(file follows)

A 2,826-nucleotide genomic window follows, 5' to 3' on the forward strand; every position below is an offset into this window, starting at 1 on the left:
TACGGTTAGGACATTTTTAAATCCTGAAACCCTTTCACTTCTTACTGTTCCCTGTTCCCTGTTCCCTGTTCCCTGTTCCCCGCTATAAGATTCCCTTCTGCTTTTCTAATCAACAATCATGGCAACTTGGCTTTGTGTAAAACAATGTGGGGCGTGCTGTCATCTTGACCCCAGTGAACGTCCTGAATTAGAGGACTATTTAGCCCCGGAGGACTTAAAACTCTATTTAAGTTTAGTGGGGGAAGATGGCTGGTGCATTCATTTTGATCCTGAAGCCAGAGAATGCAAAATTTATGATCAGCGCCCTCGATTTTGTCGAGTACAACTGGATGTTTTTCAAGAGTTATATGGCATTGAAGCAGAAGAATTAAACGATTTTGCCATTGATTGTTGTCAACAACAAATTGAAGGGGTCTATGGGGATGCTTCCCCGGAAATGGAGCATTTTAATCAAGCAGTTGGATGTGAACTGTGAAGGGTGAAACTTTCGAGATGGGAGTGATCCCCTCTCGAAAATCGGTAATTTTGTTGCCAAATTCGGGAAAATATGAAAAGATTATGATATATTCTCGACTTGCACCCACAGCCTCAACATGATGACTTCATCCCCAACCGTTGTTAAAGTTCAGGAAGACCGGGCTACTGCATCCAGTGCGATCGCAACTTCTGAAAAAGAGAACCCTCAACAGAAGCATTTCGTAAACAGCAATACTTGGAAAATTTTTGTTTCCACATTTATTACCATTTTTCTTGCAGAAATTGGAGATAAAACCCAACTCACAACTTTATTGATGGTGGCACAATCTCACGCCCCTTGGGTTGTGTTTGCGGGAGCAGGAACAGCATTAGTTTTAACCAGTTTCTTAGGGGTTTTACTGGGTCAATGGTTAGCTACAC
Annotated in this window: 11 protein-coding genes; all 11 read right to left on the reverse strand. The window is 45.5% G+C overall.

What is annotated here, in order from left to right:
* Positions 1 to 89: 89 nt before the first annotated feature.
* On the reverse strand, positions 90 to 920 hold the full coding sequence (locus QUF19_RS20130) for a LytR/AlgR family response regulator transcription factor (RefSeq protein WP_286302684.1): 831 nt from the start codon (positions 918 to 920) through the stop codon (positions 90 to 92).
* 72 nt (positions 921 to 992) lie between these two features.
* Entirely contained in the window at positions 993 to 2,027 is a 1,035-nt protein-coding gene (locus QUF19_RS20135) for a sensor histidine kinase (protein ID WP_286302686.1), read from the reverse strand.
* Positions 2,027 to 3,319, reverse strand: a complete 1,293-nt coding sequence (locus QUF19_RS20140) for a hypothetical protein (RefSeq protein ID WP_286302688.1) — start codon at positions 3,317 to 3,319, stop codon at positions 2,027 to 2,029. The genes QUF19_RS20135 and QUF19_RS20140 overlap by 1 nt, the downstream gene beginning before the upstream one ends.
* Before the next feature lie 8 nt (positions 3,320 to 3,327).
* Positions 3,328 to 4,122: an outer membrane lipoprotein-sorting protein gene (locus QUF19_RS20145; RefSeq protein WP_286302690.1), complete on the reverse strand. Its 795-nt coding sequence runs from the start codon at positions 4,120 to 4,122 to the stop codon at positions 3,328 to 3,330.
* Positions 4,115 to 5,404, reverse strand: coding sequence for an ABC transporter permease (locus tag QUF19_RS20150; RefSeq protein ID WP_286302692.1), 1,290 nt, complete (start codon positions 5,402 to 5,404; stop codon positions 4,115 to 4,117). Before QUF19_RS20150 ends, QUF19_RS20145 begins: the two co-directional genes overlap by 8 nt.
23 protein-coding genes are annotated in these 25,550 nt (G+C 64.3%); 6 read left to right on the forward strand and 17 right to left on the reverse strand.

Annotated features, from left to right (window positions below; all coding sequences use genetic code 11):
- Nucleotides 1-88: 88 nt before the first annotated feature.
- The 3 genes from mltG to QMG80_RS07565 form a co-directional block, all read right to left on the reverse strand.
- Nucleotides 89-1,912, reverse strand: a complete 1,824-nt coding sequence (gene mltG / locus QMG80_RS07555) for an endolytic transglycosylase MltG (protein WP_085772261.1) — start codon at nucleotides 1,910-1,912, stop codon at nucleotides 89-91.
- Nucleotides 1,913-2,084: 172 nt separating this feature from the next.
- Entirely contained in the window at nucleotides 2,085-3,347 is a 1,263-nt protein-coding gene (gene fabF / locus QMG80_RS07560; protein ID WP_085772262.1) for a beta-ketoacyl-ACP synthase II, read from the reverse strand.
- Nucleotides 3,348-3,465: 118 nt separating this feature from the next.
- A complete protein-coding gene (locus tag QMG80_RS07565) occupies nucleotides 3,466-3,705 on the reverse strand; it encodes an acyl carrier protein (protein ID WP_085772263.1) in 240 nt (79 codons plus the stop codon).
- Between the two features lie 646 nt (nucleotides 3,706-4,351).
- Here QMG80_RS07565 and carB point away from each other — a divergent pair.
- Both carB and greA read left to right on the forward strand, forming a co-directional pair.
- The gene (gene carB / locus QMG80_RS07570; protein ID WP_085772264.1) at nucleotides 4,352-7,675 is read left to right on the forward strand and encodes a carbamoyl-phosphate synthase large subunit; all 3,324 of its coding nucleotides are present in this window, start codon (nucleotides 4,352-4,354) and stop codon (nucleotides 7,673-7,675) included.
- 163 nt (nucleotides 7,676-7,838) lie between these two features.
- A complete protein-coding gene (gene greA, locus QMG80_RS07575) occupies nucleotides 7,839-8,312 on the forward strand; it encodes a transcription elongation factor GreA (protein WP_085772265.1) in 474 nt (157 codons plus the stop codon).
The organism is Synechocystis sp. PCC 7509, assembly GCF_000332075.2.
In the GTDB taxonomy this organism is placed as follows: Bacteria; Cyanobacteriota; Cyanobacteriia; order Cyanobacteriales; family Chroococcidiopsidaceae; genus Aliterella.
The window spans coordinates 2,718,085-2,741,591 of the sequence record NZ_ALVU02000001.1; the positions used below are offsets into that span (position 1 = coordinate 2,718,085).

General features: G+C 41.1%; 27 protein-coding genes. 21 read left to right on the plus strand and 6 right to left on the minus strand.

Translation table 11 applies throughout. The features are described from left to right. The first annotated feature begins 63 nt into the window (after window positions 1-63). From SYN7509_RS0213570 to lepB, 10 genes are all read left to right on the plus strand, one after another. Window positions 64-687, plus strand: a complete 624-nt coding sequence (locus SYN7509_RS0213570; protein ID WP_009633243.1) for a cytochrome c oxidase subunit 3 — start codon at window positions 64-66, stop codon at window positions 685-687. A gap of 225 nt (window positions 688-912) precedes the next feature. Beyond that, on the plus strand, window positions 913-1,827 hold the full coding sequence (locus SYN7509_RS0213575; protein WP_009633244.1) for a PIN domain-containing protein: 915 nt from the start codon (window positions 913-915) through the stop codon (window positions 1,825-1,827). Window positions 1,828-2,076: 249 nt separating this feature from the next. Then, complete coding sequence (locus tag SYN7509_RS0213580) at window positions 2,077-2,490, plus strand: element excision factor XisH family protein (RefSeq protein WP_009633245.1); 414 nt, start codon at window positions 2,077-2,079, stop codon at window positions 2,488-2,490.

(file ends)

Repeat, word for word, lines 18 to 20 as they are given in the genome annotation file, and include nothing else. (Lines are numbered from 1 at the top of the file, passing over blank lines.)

- Nucleotides 1,913-2,084: 172 nt separating this feature from the next.
- Entirely contained in the window at nucleotides 2,085-3,347 is a 1,263-nt protein-coding gene (gene fabF / locus QMG80_RS07560; protein ID WP_085772262.1) for a beta-ketoacyl-ACP synthase II, read from the reverse strand.
- Nucleotides 3,348-3,465: 118 nt separating this feature from the next.